OCBC phishing scam: Have “goodwill payouts” been enough to restore bank’s brand?

OCBC phishing scam: Have “goodwill payouts” been enough to restore bank’s brand?

Last month, we reported how a number of OCBC brand metrics had taken a hit, following the phishing scam which saw customers lose millions of dollars and the Monetary Authority of Singapore (MAS) warn of possible regulatory actions. But with affected customers now fully compensated, has public opinion towards the bank bounced back? 

In our earlier article, we saw how data from YouGov BrandIndex showed that OCBC’s Buzz scores – which measure whether consumers have heard more positive or negative things about the bank in the past two weeks – began to plunge from the start of January. This was followed by a decline, from mid-January, in consumer impression towards OCBC, as well as the number of consumers who would favourably recommend the bank to friends and colleagues. 

Now, latest BrandIndex data shows that even after the bank’s 19 January announcement on extending “goodwill payouts” to cover the total losses of all affected customers, OCBC’s net Impression and Recommend scores had initially continued to decline sharply. 

However, following OCBC’s announcement on 30 January that it had completed making payout arrangements to all scam victims – which had swelled from 469 to 750 people, and from $8.5 million to $13.7 million – consumers who would favourably recommend the bank started rising in number.

Consumer impression towards OCBC also briefly improved following the 30 January announcement, but started to decline again at the start of February.

As this coincided with the first few days of the Lunar New Year public holidays, when Singaporean Chinese families meet with their extended members and relatives, it is possible that social chatter around the OCBC phishing scam stories reversed initial gains for the bank. Indeed, this accords with the partial plateau in OCBC’s Buzz scores from 1-3 February, which had been on a significantly sharper upward trajectory at the end of January.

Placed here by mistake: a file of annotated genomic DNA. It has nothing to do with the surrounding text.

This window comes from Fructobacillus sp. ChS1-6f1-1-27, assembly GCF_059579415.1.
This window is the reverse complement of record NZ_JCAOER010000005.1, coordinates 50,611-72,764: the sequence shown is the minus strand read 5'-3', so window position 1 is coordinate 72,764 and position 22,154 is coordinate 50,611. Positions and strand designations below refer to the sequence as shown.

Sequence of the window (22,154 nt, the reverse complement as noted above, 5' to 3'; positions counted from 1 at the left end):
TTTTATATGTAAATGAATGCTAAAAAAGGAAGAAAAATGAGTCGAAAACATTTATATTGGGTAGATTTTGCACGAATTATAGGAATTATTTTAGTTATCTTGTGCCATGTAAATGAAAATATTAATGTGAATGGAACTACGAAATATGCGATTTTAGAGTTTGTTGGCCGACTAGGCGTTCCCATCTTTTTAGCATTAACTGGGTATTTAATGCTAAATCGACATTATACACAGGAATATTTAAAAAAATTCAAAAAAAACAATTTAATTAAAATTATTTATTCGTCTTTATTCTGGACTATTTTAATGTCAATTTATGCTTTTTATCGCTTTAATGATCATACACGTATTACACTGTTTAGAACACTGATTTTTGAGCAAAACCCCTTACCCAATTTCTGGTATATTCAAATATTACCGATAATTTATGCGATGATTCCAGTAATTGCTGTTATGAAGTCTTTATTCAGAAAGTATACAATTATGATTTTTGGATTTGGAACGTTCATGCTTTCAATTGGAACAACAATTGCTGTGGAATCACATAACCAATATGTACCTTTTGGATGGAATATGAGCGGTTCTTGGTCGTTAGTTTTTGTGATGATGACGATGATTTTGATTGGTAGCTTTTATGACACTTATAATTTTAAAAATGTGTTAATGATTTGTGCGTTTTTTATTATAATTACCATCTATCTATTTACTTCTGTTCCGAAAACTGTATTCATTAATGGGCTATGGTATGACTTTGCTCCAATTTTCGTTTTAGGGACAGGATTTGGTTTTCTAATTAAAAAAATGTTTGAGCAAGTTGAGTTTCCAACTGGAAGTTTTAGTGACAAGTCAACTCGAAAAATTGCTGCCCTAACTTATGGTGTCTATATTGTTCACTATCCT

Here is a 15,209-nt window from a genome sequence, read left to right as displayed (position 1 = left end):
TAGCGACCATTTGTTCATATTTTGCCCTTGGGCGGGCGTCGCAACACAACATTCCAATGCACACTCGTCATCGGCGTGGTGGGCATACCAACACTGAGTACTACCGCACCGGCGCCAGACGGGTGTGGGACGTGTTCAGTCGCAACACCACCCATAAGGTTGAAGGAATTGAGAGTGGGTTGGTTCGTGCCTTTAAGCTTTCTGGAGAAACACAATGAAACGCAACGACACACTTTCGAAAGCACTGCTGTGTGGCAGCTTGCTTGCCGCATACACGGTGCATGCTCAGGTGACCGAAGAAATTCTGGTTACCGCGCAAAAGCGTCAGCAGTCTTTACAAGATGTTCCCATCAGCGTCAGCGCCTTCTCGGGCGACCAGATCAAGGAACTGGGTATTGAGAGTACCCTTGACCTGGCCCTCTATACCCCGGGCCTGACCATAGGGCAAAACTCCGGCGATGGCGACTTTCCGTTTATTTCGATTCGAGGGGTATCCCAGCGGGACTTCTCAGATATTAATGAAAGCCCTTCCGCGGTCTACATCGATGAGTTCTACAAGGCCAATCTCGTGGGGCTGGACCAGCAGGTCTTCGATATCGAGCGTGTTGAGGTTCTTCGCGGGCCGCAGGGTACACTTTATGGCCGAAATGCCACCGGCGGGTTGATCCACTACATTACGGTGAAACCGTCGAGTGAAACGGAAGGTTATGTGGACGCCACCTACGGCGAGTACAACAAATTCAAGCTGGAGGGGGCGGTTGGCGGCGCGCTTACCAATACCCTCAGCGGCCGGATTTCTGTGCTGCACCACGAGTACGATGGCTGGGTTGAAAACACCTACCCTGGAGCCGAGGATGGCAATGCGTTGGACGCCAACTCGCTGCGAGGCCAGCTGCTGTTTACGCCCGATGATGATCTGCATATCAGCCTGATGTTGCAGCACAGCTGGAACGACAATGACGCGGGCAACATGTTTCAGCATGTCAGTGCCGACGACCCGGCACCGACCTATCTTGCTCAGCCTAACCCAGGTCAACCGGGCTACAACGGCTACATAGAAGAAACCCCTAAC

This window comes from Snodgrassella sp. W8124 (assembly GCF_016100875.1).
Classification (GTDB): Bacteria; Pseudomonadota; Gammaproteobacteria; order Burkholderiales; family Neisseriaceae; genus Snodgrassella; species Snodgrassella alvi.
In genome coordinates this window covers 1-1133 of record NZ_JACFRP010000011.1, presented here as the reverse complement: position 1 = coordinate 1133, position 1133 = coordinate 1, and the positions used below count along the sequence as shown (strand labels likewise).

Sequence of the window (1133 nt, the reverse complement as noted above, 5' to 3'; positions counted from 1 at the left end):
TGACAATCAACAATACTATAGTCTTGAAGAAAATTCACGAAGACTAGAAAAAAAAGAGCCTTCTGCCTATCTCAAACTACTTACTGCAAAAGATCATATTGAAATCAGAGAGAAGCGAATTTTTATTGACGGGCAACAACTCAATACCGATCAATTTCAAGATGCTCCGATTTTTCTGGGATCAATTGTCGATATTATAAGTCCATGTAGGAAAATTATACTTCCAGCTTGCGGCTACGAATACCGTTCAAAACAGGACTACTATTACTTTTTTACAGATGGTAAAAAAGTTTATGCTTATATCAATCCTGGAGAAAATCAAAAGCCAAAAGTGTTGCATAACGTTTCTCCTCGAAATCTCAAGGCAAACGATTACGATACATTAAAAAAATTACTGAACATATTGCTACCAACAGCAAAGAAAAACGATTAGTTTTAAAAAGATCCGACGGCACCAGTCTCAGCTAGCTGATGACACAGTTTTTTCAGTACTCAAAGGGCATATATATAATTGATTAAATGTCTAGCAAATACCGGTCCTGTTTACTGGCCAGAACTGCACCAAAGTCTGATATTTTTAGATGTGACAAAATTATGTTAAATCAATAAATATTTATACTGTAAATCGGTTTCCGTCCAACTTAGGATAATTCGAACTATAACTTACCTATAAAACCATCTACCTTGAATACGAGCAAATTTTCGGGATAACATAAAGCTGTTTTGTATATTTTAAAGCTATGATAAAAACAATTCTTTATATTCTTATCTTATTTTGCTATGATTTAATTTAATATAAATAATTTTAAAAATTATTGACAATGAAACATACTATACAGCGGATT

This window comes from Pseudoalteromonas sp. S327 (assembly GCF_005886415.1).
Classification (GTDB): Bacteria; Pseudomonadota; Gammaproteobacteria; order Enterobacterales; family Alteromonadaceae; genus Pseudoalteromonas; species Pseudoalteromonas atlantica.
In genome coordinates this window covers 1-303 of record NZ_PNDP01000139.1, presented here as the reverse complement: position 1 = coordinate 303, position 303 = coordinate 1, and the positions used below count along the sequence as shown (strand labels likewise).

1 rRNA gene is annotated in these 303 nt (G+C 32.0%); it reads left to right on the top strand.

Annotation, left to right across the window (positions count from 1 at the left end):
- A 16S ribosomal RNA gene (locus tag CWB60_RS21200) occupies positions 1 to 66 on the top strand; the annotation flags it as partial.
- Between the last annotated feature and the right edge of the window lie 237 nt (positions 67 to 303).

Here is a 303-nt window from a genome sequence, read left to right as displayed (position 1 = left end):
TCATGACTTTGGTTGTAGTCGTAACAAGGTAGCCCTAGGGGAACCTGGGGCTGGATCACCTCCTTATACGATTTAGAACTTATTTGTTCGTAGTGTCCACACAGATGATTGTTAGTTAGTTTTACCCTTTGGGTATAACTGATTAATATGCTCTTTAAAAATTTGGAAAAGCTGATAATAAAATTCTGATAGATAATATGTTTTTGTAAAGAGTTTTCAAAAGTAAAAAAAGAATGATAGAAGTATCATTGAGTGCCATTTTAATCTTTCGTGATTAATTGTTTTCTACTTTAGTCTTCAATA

Nonetheless, since Singapore’s financial regulator announced on 4 February that the bank’s payouts were one-off gestures that do not set “general precedent”, OCBC’s Buzz, Impression and Recommend scores have all started on a clear upward trend.  

In its announcement, MAS had emphasised that while financial institutions were expected to protect their customers’ accounts through "robust controls", banking customers were also responsible for taking necessary precautions. This includes not disclosing their banking credentials to anyone, not clicking on SMS and email links that claim to be sent by their bank, and transacting only through their bank’s official website or mobile application. 

So how soon will OCBC make a full recovery in consumer impression and recommendations?  

Will heartwarming news, first reported on 7 February in the national paper, that OCBC staff volunteers had served a Lunar New Year festive meal to 65 underprivileged families in southeast Singapore paid for by the bank aid this? YouGov BrandIndex’s daily tracking of consumer perceptions towards the brand will allow interested parties to see just how much – and how soon.  

How did the December 2021 phishing scam initially impact OCBC's brand? Read our earlier article here.

Methodology: YouGov BrandIndex collects data on thousands of brands every day. OCBC's scores are based on a 2-week moving average. Learn more about BrandIndex.